As far as I can tell, the main purpose for this comic to exist is to get Mary Jane into that ridiculous chainmail bikini of Red Sonja’s. In other words, it’s a grand and noble purpose. Through magic, Red Sonja somehow inhabits Mary Jane’s body and she then teams up with Spider-man to take down Kulan Gath. The only down side to this plot line is that, thanks to Mephisto, this has probably been retconned to say that it was Aunt May taken over by Red Sonja instead.

The best part of this story is that, in typical Claremont fashion, Gath would go on to appear again in many other comics, including one of my favorite stories ever, Uncanny X-Men #190-191 where he transforms Manhattan into Hyboria and faces off against swords and sorcery versions of the Avengers and X-Men. It might not be chainmail bikini awesome, but it’s pretty effing awesome!

The Human Fly and Ghost Rider

Human Fly is one of the odder entries on this list (which is saying something) due to the fact that the Human Fly wasn’t a toy or a pulp character: he was an actual guy. I don’t know exactly how the deal between the real Human Fly (a stuntman named Rick Rojatt) and Marvel worked, but basically in the comics he was exactly what he was in real life: a crazy stuntman who wore red longjohns and a Mexican wrestling mask.

The truly terrifying thing about his run-in with Ghost Rider in issue #2 is how much it must have scared young readers. After all, Marvel stressed that Human Fly was a real guy, and you could see Human Fly on TV and in the papers. So if he was meeting up with Ghost Rider, didn’t that mean that, ipso facto, Ghost Rider must also be a real person? A horrifying demon from hell itself who could show up at any moment and fix you with a penance stare to make yo pay for cheating on that phonics test?

I’m guessing this comic caused more eight-year-olds to crap themselves as they discovered the downside of logic than any other educational tool ever.

Thing and Doc Savage

Doc Savage is one of those old pulp characters that seems to have been infinitely more appealing to the writers at Marvel Comics than the readers. During the late 60’s and early 70’s there was a resurgence of interest in the pulp stories and heroes of the 1930’s. Marvel had already scored a huge success with its licensing of Conan, so it probably made sense (to Roy Thomas, anyway) to give Doc Savage a try. Despite repeated efforts, though, including both a comic book and a large format black and white magazine, Doc never really caught on.

He did stick around long enough for this team-up with the Thing in Marvel Two-in-One #21, however. This story is actually kind of cool. The Thing and Doc Savage end up on parallel investigations, each in their own era, dealing with two generations of people from the same family who are obsessed with some weird magic device. In the end, this device brings Doc and Thing together and merges the bad guys into one giant baddy named Black Sun, who they then defeat. No word on whether this was an inspiration for Soundgarden or not.

As a side note, DC now apparently has the rights to Doc Savage, as they recently announced they are doing a whole pulp universe inhabited by people without super powers like Doc Savage, the Shadow and the Spirit and… I dunno, whoever. I’m not sure they’re going to be any more successful than Marvel was trying to make Doc Savage popular today, but it sounds interesting, anyway.

Spider-man and King Kull

Yes, in Marvel Team-Up #112, Spider-man teams up with King Kull! If you think this is awesome, well, congrats. That means you might be the only person in the universe who cares about King Kull. Yes, I get it, Robert E. Howard is great. Really, everything he ever did was genius. Hell, I eat Bran Mak Morn cereal for breakfast, okay? But I still don’t understand what audience was clamoring for this team-up.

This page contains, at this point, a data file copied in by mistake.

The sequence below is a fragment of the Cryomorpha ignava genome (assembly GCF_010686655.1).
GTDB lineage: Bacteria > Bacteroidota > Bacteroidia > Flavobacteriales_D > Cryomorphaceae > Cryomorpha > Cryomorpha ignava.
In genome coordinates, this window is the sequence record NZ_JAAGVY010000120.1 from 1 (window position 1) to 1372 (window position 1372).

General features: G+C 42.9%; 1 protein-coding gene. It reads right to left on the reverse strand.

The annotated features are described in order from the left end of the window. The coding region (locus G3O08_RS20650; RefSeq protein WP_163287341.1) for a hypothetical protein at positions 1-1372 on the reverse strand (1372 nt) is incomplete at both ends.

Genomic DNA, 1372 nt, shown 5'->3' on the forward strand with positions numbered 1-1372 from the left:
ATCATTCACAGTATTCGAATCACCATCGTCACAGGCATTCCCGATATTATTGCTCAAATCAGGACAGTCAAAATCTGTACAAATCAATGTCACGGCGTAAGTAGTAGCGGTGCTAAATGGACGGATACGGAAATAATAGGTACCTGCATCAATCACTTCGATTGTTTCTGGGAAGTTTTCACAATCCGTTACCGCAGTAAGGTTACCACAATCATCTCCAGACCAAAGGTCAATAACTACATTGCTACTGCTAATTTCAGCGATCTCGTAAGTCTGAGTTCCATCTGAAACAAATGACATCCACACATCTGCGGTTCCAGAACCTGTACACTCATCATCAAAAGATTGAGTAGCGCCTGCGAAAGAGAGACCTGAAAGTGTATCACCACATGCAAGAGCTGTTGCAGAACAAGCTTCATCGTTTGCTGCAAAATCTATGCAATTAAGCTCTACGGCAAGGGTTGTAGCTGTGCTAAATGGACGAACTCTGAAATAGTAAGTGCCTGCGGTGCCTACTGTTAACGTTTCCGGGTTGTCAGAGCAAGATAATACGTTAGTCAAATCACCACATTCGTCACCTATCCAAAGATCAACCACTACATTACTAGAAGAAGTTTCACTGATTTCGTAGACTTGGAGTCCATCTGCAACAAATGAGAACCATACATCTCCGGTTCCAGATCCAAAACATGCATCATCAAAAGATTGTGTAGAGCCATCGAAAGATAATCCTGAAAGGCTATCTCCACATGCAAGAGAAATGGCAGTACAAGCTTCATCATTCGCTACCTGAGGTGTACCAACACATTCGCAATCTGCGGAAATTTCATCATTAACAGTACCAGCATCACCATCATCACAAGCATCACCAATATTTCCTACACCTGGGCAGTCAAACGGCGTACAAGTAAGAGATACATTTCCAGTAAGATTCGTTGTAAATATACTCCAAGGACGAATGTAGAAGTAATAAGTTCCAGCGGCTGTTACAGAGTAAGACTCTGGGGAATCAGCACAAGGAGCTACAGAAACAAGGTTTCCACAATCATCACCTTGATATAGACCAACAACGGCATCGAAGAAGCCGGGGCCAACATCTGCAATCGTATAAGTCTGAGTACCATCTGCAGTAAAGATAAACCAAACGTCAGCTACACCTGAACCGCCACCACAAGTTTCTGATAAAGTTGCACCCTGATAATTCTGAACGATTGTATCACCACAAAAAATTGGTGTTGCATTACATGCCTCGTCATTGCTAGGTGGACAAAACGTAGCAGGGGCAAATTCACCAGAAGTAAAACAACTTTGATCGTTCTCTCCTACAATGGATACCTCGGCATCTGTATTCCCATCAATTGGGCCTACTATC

The plot contrivance this time around is that Spider-man has been poisoned by… poison… and the only place to get the antidote from is the distant past. So Dr. Strange sends Spider-man’s astral form back in time to locate some antidote and, of course, he teams up with King Kull as part of it. I guess as far as plot devices go, this works as well as any. After all, Marvel Team-Up’s usual plot involves Spidey randomly stumbling across something while he swings past on a nearby flagpole, so anything that isn’t complete coincidence is a step up. But really. King Kull?

Thor vs. Conan

Finally, we have the granddaddy of Marvel licensed characters, Conan. When Marvel got the rights to Conan back in 1970, I’m guessing they had no idea the comic would turn into a mega-blockbuster that they would publish in multiple comics and magazines for decades to come. Interestingly, though, while they seemed to have no problem throwing the rest of their licensed properties into the MU, including (as we have seen) other Robert E. Howard characters like Red Sonja and King Kull, they seemed hesitant to do the same with Conan.

Instead, Conan’s out of continuity adventures were clearly labeled as such by appearing in the pages of What If?, which brings us this classic tale: Thor vs. Conan. If I had seen this as a kid I would have been so excited I probably would have given birth to a Roc right in the comic store. In this tale, we learn what we probably all suspected anyway – Thor really likes being in Hyboria. He kind of likes it more than the rgular MU, actually, and he gets to do all sorts of rad MMO stuff including meeting Crom himself.

In fact, the only problem with this comic is that it’s so cool it makes you wish they just sent Thor back to hang out with Conan all the time instead of, you know, stranding him in Oklahoma. But as far as team-ups between Marvel superheroes and licensed properties, this story is right at the top of the heap.

Tomorrow: Wait, didn’t someone say something about Godzilla? Don’t worry, folks. They said it couldn’t be done! They said it shouldn’t be done! They said it wouldn’t be done! They even said it pudding be done, but that was probably trying a little too hard! Yes, tomorrow we take a look at the epic to end all epics: Godzilla vs. the Mighty Avengers! See you then.

Bookmark and Share


Kitty Pryde Meets Scott Harris Under the Bleachers

Was this comic written by Seymour Butz?

No, but I do want to say that even though 245 issues seems like a long run, it really wasn't. I mean, that thing was coming out five times a week. Or more.